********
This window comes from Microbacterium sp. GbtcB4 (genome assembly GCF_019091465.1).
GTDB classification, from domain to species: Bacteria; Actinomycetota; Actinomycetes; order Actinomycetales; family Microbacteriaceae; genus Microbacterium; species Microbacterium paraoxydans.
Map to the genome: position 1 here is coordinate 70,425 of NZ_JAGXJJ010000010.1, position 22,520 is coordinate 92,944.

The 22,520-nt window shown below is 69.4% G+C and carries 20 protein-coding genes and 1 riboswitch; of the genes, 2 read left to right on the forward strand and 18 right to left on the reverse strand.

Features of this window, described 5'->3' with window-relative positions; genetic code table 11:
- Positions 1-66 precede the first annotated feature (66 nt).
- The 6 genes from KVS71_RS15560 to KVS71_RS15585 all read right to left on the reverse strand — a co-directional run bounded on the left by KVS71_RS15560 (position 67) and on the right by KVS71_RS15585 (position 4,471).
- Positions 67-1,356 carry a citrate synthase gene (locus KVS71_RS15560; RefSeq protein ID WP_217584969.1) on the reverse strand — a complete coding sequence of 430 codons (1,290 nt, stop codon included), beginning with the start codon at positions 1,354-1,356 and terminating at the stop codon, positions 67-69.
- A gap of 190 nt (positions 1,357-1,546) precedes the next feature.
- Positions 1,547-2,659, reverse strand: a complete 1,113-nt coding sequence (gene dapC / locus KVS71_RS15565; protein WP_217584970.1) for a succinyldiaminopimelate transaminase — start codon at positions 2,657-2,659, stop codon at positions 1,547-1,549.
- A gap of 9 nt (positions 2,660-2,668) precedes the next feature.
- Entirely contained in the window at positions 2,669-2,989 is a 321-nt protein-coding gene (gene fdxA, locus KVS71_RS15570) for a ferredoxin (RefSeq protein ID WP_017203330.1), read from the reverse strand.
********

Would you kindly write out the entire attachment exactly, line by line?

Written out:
This window comes from Microbacterium sp. GbtcB4 (genome assembly GCF_019091465.1).
GTDB classification, from domain to species: Bacteria; Actinomycetota; Actinomycetes; order Actinomycetales; family Microbacteriaceae; genus Microbacterium; species Microbacterium paraoxydans.
Map to the genome: position 1 here is coordinate 70,425 of NZ_JAGXJJ010000010.1, position 22,520 is coordinate 92,944.

The 22,520-nt window shown below is 69.4% G+C and carries 20 protein-coding genes and 1 riboswitch; of the genes, 2 read left to right on the forward strand and 18 right to left on the reverse strand.

Features of this window, described 5'->3' with window-relative positions; genetic code table 11:
- Positions 1-66 precede the first annotated feature (66 nt).
- The 6 genes from KVS71_RS15560 to KVS71_RS15585 all read right to left on the reverse strand — a co-directional run bounded on the left by KVS71_RS15560 (position 67) and on the right by KVS71_RS15585 (position 4,471).
- Positions 67-1,356 carry a citrate synthase gene (locus KVS71_RS15560; RefSeq protein ID WP_217584969.1) on the reverse strand — a complete coding sequence of 430 codons (1,290 nt, stop codon included), beginning with the start codon at positions 1,354-1,356 and terminating at the stop codon, positions 67-69.
- A gap of 190 nt (positions 1,357-1,546) precedes the next feature.
- Positions 1,547-2,659, reverse strand: a complete 1,113-nt coding sequence (gene dapC / locus KVS71_RS15565; protein WP_217584970.1) for a succinyldiaminopimelate transaminase — start codon at positions 2,657-2,659, stop codon at positions 1,547-1,549.
- A gap of 9 nt (positions 2,660-2,668) precedes the next feature.
- Entirely contained in the window at positions 2,669-2,989 is a 321-nt protein-coding gene (gene fdxA, locus KVS71_RS15570) for a ferredoxin (RefSeq protein ID WP_017203330.1), read from the reverse strand.